Tag Archives | Physics

Dark Matter Collides With Your Body About Once a Minute

Dark MatterRebecca Boyle writes on Popular Science:

A dark matter particle smacks into an average person’s body about once a minute, and careens off oxygen and hydrogen nuclei in your cells, according to theoretical physicists. Dark matter is streaming through you as you read this, most of it unimpeded.

Dark matter is arguably the greatest mystery in modern physics. Observations from multiple sources across a few decades now shows that most of the universe is made of matter we can’t see — hence the name — but no one has been able to find it. One strong candidate for this dark material is called a WIMP, for weakly interacting massive particle, and there are a variety of observatories in Europe and the U.S. that are looking for these things. Some have found promising hints, but others have seen a whole lot of nothing.

Still, cosmologists generally agree there’s a halo of dark matter particles out there, and our solar system and our planet are flying through it.

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Why The Age Of Quantum Computing Is Nearer Than You Think

DPAG1998-Max-Planck-GesellschaftTrevor Quirk reports in the Christian Science Monitor that new research at the Max Planck Institute of Quantum Optics shows quantum computing beginning to flirt with practical technology:

Tech-buffs, investors, IT industrialists, and boffins alike eagerly await the day when the science of quantum computing yields practical technology. Physicists of the Max Planck Institute of Quantum Optics (MPQ), recently published research that, they believe, has brought that pivotal day closer.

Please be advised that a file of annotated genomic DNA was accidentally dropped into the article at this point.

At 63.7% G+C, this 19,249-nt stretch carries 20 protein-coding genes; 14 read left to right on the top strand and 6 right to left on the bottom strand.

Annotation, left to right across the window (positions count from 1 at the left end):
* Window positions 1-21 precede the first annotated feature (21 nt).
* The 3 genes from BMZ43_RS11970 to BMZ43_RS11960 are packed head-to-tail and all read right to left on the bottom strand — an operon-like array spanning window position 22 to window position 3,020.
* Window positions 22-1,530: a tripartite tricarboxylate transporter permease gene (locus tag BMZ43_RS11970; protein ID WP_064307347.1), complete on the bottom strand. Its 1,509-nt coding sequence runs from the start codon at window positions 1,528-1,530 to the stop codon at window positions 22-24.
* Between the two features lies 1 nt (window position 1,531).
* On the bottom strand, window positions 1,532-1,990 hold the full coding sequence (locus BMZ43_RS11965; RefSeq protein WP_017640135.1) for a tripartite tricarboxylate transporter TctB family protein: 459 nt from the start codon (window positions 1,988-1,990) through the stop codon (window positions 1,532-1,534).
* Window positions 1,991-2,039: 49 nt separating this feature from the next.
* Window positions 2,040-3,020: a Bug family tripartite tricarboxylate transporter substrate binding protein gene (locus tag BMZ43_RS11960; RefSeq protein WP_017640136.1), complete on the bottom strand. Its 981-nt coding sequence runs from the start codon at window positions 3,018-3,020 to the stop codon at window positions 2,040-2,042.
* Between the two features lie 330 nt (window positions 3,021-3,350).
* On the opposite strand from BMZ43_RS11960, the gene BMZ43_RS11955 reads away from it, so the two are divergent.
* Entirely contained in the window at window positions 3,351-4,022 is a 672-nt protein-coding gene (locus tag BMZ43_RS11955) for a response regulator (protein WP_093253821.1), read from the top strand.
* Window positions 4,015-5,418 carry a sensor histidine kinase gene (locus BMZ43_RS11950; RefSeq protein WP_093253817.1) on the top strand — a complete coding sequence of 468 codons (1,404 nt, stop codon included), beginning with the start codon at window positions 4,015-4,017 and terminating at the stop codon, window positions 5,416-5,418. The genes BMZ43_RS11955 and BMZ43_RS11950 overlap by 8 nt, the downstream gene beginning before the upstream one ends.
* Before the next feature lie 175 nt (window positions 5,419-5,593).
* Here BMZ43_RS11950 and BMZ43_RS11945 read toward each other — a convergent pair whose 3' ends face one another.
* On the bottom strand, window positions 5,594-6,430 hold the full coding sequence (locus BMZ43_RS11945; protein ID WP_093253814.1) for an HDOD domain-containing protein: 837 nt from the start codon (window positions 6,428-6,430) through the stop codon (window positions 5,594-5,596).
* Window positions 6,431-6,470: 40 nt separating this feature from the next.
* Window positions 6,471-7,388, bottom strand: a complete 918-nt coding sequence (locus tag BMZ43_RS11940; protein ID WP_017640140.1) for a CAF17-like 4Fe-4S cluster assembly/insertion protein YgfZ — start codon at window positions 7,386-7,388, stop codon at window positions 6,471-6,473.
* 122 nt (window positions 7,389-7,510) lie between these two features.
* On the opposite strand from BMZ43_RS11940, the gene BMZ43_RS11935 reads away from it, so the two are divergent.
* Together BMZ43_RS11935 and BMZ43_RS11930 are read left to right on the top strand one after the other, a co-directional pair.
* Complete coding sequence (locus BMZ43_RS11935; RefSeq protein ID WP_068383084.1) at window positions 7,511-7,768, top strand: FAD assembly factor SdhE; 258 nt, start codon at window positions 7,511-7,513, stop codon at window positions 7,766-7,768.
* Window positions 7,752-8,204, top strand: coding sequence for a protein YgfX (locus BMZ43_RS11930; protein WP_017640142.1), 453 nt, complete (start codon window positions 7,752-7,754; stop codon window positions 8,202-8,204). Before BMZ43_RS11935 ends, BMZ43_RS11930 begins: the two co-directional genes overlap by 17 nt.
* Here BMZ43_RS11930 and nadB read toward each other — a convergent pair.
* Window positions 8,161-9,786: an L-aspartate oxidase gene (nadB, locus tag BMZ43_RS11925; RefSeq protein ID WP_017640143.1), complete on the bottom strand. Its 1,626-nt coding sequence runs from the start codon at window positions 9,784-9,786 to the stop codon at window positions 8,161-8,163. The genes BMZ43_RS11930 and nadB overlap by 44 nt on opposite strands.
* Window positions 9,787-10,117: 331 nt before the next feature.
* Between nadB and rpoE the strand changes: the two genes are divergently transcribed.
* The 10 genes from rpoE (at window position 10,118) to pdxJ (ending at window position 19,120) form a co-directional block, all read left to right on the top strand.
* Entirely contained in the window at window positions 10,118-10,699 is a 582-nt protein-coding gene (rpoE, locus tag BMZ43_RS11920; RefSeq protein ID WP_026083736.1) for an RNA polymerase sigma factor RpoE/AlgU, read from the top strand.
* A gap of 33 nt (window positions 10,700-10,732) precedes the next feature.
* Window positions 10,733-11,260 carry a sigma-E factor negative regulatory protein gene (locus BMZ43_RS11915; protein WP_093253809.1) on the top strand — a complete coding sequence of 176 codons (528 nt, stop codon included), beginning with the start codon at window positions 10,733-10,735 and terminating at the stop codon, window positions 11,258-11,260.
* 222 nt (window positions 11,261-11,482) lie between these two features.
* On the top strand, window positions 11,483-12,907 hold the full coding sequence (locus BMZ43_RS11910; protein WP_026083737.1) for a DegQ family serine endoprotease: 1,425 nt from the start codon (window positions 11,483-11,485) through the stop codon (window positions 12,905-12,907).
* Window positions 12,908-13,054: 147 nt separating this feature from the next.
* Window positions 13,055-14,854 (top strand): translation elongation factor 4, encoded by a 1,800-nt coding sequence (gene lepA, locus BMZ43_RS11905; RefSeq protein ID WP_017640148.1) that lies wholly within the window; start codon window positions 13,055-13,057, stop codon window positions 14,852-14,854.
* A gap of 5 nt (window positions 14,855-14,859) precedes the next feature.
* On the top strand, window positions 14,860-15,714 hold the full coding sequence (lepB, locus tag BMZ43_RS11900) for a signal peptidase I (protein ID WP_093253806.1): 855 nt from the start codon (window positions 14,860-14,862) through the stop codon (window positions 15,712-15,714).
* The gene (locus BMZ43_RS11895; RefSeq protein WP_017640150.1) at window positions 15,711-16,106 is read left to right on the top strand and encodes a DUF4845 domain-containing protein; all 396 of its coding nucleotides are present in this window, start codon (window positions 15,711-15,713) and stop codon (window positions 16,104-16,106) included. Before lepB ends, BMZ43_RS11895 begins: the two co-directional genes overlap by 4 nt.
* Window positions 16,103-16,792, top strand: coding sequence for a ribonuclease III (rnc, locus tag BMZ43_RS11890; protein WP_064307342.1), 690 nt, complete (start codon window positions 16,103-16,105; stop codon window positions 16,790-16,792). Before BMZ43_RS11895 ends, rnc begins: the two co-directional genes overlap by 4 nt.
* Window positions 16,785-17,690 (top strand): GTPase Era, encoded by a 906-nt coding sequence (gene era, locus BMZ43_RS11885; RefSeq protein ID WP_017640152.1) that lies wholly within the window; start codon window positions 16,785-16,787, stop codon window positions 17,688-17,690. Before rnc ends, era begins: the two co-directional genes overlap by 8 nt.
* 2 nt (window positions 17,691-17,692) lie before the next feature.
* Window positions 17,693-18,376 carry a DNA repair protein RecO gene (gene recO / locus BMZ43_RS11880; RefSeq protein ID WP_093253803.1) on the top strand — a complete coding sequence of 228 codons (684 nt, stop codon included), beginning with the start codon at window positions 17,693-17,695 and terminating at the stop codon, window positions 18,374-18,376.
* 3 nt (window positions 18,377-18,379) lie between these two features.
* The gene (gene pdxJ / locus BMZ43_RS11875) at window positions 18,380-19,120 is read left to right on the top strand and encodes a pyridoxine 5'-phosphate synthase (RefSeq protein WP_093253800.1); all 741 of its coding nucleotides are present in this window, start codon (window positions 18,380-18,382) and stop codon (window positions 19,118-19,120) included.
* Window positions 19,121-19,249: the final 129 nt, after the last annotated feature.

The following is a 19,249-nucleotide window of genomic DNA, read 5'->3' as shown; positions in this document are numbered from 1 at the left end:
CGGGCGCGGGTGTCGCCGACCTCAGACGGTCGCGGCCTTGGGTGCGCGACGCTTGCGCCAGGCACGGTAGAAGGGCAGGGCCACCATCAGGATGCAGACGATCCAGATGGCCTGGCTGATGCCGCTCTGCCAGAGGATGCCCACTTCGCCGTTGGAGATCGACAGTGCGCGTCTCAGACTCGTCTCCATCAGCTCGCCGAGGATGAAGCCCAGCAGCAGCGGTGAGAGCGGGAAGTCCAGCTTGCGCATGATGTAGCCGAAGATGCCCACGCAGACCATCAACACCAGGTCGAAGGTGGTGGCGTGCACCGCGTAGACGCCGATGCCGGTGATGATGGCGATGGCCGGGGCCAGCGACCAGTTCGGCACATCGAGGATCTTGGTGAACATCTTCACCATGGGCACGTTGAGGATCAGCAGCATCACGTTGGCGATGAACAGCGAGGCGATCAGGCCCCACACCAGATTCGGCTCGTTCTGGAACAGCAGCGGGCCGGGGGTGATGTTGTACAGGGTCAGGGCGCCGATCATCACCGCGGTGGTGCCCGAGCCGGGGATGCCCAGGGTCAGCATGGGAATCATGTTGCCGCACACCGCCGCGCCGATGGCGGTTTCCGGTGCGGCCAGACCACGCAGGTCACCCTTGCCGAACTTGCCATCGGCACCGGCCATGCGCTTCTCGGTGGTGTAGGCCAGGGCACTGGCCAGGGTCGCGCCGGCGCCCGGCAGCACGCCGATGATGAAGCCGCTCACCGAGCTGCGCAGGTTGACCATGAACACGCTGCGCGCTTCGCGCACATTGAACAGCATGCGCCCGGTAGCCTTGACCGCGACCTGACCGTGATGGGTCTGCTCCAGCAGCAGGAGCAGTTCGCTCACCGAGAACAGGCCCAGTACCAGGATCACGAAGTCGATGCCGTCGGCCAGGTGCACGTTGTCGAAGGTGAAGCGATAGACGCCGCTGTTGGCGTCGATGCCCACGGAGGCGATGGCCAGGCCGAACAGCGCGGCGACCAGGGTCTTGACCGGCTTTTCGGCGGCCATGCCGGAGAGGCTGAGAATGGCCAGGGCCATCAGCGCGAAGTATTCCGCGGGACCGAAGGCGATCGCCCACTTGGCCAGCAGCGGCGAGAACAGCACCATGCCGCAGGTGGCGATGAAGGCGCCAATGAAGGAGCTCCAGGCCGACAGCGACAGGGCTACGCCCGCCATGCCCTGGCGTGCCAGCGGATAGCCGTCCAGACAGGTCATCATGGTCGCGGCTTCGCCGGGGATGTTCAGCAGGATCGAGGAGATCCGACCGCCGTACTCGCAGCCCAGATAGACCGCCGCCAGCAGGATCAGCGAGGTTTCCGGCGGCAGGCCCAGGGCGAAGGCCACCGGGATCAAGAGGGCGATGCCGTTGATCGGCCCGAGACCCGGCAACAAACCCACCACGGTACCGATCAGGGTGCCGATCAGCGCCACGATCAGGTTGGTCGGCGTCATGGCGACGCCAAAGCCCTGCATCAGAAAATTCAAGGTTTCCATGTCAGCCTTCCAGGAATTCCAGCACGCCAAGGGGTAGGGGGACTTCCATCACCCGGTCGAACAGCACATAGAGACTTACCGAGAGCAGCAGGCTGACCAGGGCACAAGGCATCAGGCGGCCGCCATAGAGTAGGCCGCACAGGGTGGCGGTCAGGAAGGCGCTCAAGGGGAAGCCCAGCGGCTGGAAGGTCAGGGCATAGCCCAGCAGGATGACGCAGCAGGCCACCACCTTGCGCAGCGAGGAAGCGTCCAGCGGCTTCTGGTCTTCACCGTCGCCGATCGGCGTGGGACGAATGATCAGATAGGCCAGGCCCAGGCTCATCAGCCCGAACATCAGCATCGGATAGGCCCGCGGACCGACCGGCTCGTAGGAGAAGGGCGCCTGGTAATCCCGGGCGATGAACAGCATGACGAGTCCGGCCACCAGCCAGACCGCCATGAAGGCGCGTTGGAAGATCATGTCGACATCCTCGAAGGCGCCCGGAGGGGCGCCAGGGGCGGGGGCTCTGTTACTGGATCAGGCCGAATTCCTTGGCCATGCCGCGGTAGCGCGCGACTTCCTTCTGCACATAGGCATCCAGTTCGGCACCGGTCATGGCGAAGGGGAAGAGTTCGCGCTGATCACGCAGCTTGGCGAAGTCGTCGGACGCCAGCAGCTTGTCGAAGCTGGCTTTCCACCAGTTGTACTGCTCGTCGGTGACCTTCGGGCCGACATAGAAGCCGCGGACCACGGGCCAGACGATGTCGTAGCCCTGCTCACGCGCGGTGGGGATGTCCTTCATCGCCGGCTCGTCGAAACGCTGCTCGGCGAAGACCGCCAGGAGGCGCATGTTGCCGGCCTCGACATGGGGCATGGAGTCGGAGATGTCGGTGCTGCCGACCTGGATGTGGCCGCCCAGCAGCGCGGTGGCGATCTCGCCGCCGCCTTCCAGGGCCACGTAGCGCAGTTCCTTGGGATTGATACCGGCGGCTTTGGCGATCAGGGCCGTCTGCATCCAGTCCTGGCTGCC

For many years, physicists have sought to create an information network far superior to today’s by exploiting quantum phenomena. The team of German researchers have constructed the first vital component of such a network: a link between two atomic nodes over which information can be received, sent, and stored using a single photon. Successful exchanges of information recently took place in Garching, Germany, between two MPQ labs connected by a 60-meter fiber-optic cable. Though only a prototype, this rudimentary network could be scaled up to more complex and distanced quantum networks.

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Nassim Haramein: Fraud or Sage?

NassimWill the new age messiah of free energy please stand up! You may recognize Nassim Haramein from his cameo in the recent internet film “Thrive”. Surely many are wondering if there is any legitimacy to his credentials or theories and one curious skeptic has taken him to task in the following article. Via Up:

I’d like to outline here some very sound reasons for asserting that Nassim Haramein is grossly misleading people by claiming to have any depth of scientific understanding behind his ideas. If you’d prefer to just see some straightforward examples, try some of these — but do come back when you’re done … (Alternatively, read this if you think I’m just being a bit horrid.)

On many of his videos, and on the main page of his Resonance Project’s website, he displays a “prestigious” award for one of his physics papers. What is this?

His certificate looks at first to have been awarded for best paper in the whole of “physics, quantum mechanics, relativity, field theory and gravitation” at the entire university of Liège, Belgium in the year 2009, and “chosen by a panel of peer reviewers”.